• n Chair chār a movable seat for one, with a back to it: a covered vehicle for one person, as a sedan-chair: the seat or office of one in authority, as a judge, a bishop, or the person presiding over any meeting—hence 'to take the chair' = to assume the place of president; 'to address the chair' = to direct one's speech to the chairman; 'to support the chair' = to uphold the authority of the chairman—often, when endangered in a public meeting, asserted by cries of 'Chair!': the seat from which a professor delivers his lectures, the office or function of a professor—'socialists of the chair' = mere doctrinaire or theoretical advocates of socialism: cast-iron supports for rails under the permanent way in a railway, held by wooden wedges, and spiked on to transverse wooden sleepers
    • v.t Chair to place in a seat of authority: to carry publicly in triumph
    • ***

Quotations

  • Arnold Toynbee
    Arnold Toynbee
    “America is a large, friendly dog in a very small room. Every time it wags its tail, it knocks over a chair.”
  • Ralph Waldo Emerson
    Ralph%20Waldo%20Emerson
    “The colleges, while they provide us with libraries, furnish no professors of books; and I think no chair is so much needed.”
  • Benjamin Franklin
    Benjamin%20Franklin
    “The discontented man finds no easy chair.”
  • W. S. Gilbert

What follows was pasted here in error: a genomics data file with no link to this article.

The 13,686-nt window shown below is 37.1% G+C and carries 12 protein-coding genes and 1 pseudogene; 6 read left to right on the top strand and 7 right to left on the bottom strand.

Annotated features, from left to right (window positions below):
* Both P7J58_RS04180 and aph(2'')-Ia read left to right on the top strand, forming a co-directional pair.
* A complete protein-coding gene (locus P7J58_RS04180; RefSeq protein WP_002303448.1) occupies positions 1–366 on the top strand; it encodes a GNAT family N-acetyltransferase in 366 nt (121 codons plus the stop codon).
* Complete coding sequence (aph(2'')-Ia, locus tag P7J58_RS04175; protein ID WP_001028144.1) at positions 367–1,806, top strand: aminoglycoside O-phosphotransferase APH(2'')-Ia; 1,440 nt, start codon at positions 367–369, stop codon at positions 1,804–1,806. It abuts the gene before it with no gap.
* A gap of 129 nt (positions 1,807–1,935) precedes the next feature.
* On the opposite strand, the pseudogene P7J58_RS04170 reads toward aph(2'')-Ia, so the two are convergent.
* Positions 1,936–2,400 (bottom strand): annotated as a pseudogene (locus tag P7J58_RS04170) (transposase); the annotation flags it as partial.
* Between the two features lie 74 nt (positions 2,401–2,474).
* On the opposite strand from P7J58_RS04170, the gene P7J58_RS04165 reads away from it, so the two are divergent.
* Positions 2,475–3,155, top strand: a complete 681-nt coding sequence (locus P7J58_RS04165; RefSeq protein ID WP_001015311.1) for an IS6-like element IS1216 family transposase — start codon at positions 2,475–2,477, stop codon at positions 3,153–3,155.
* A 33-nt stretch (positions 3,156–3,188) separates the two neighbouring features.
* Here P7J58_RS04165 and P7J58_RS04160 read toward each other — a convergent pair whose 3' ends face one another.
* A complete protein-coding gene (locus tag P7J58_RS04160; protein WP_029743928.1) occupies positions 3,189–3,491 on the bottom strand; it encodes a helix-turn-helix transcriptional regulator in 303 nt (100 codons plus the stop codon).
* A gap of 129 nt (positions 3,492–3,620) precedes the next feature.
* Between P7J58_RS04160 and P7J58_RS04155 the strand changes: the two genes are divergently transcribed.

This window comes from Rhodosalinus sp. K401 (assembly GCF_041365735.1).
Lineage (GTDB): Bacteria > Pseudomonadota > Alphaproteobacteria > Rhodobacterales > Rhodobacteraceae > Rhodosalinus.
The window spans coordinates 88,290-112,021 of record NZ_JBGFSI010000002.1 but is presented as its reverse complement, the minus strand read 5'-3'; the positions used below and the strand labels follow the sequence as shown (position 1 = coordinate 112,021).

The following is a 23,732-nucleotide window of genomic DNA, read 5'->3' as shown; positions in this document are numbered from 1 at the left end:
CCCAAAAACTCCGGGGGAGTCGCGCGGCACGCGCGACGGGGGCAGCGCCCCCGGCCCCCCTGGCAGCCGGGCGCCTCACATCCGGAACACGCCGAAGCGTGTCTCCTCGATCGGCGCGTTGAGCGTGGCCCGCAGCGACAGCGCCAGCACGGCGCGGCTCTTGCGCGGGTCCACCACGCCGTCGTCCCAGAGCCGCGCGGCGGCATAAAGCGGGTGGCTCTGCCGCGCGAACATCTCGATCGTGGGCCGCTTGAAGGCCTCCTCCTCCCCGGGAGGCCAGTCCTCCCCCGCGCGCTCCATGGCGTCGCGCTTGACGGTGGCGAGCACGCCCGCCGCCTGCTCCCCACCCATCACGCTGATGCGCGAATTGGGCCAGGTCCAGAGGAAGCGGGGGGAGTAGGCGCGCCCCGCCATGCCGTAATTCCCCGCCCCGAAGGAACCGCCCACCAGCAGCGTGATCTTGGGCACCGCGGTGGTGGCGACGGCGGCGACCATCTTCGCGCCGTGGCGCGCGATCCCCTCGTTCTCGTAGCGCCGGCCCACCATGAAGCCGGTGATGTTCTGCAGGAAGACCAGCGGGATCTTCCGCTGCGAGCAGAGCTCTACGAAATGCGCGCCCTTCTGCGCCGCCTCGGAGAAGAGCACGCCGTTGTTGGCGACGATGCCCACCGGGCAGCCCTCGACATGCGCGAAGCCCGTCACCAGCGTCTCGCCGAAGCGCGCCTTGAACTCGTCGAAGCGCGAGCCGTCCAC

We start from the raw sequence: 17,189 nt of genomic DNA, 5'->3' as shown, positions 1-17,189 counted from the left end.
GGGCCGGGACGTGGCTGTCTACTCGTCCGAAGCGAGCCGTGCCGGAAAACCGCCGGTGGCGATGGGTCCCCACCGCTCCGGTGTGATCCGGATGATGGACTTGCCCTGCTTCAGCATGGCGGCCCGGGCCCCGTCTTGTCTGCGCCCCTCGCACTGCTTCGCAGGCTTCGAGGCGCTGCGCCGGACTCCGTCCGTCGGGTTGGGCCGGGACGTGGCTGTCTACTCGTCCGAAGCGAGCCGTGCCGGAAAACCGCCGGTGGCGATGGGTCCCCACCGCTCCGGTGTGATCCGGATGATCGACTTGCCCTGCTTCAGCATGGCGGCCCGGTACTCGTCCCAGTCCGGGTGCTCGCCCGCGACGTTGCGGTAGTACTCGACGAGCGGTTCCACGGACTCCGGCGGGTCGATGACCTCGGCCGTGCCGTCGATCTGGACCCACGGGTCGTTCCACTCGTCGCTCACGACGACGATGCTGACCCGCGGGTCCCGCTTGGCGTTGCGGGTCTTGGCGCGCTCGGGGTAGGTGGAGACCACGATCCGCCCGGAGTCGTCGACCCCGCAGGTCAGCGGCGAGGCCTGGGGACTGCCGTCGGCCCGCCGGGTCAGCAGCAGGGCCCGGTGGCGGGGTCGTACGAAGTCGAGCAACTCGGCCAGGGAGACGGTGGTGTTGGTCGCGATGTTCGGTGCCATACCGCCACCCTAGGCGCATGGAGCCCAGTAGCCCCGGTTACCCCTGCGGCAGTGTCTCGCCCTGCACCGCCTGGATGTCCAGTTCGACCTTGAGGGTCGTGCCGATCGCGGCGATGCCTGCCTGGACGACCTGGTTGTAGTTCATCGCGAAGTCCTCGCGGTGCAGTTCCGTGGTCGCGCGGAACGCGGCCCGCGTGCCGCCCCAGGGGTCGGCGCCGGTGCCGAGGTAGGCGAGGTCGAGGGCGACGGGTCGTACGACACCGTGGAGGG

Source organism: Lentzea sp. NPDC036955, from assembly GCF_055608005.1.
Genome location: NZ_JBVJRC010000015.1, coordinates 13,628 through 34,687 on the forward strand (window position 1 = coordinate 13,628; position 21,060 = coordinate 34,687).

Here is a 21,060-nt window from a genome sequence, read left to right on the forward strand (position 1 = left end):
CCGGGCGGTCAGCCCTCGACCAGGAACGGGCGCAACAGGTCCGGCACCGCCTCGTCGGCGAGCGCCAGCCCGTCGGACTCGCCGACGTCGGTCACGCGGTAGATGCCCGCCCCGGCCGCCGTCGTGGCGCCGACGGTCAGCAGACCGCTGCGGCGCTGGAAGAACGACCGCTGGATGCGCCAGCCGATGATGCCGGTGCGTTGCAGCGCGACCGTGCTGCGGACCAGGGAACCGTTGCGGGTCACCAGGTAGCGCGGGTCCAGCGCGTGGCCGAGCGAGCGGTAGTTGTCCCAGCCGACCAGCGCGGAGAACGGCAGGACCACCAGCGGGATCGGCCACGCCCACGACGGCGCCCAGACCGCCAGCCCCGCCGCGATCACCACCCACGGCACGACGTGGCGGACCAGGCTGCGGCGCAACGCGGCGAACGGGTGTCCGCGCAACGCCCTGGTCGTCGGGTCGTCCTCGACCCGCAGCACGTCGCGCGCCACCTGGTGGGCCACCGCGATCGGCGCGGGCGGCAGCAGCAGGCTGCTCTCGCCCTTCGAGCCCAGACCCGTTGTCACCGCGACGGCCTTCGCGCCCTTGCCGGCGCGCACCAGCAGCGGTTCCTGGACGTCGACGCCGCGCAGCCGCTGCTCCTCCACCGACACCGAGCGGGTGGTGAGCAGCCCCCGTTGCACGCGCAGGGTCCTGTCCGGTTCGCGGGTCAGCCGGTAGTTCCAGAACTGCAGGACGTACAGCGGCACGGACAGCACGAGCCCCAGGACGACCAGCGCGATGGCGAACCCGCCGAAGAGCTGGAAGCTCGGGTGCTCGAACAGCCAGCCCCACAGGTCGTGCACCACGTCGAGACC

W.%20S.%20Gilbert
    “It isn't so much what's on the table that matters, as what's on the chairs.”
  • Henry David Thoreau
    Henry%20David%20Thoreau
    “I had three chairs in my house; one for solitude, two for friendship, three for society.”
  • Georg C. Lichtenberg
    Georg%20C.%20Lichtenberg
    “It is a question whether, when we break a murderer on the wheel, we do not fall into the error a child makes when it hits the chair it has bumped into.”

Idioms

Take the chair - If you take the chair, your become the chairman or chairwoman of a committee, etc.
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Etymology

Webster's Revised Unabridged Dictionary
OE. chaiere, chaere, OF. chaiere, chaere, F. chaire, pulpit, fr. L. cathedra, chair, armchair, a teacher's or professor's chair, Gr. down + seat, to sit, akin to E. sit,. See Sit, and cf. Cathedral chaise

Usage

In literature:

Impressed in spite of himself, the Banker took another drink and leaned forward in his chair.
"The Girl in the Golden Atom" by Raymond King Cummings
Her forearms, ruffled and braceleted, lay along the fringed back of the chair, and from one negligent hand depended a rose.